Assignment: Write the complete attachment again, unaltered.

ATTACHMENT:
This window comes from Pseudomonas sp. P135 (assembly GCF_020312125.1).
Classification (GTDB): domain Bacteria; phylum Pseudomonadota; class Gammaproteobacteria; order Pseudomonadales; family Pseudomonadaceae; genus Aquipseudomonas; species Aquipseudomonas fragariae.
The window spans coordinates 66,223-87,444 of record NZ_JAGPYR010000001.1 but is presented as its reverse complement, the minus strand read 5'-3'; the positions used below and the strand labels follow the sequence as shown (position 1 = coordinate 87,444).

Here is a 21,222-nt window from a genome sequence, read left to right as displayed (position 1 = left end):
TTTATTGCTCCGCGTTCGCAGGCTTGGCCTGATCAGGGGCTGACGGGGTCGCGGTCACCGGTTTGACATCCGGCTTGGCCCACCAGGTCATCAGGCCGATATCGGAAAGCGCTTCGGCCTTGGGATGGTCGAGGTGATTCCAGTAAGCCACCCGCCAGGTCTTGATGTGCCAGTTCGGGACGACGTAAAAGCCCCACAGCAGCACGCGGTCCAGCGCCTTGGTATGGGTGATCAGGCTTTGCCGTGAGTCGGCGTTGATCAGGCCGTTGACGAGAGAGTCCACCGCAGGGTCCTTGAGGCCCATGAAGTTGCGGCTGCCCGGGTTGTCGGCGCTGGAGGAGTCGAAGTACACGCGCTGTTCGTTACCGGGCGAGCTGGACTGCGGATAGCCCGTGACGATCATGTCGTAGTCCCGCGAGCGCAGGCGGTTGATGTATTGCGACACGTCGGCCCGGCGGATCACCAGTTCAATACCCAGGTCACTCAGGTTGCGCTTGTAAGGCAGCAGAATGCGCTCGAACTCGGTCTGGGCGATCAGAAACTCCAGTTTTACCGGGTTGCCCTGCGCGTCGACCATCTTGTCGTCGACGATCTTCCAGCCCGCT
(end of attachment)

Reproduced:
This window comes from Pseudomonas sp. P135 (assembly GCF_020312125.1).
Classification (GTDB): domain Bacteria; phylum Pseudomonadota; class Gammaproteobacteria; order Pseudomonadales; family Pseudomonadaceae; genus Aquipseudomonas; species Aquipseudomonas fragariae.
The window spans coordinates 66,223-87,444 of record NZ_JAGPYR010000001.1 but is presented as its reverse complement, the minus strand read 5'-3'; the positions used below and the strand labels follow the sequence as shown (position 1 = coordinate 87,444).

Here is a 21,222-nt window from a genome sequence, read left to right as displayed (position 1 = left end):
TTTATTGCTCCGCGTTCGCAGGCTTGGCCTGATCAGGGGCTGACGGGGTCGCGGTCACCGGTTTGACATCCGGCTTGGCCCACCAGGTCATCAGGCCGATATCGGAAAGCGCTTCGGCCTTGGGATGGTCGAGGTGATTCCAGTAAGCCACCCGCCAGGTCTTGATGTGCCAGTTCGGGACGACGTAAAAGCCCCACAGCAGCACGCGGTCCAGCGCCTTGGTATGGGTGATCAGGCTTTGCCGTGAGTCGGCGTTGATCAGGCCGTTGACGAGAGAGTCCACCGCAGGGTCCTTGAGGCCCATGAAGTTGCGGCTGCCCGGGTTGTCGGCGCTGGAGGAGTCGAAGTACACGCGCTGTTCGTTACCGGGCGAGCTGGACTGCGGATAGCCCGTGACGATCATGTCGTAGTCCCGCGAGCGCAGGCGGTTGATGTATTGCGACACGTCGGCCCGGCGGATCACCAGTTCAATACCCAGGTCACTCAGGTTGCGCTTGTAAGGCAGCAGAATGCGCTCGAACTCGGTCTGGGCGATCAGAAACTCCAGTTTTACCGGGTTGCCCTGCGCGTCGACCATCTTGTCGTCGACGATCTTCCAGCCCGCT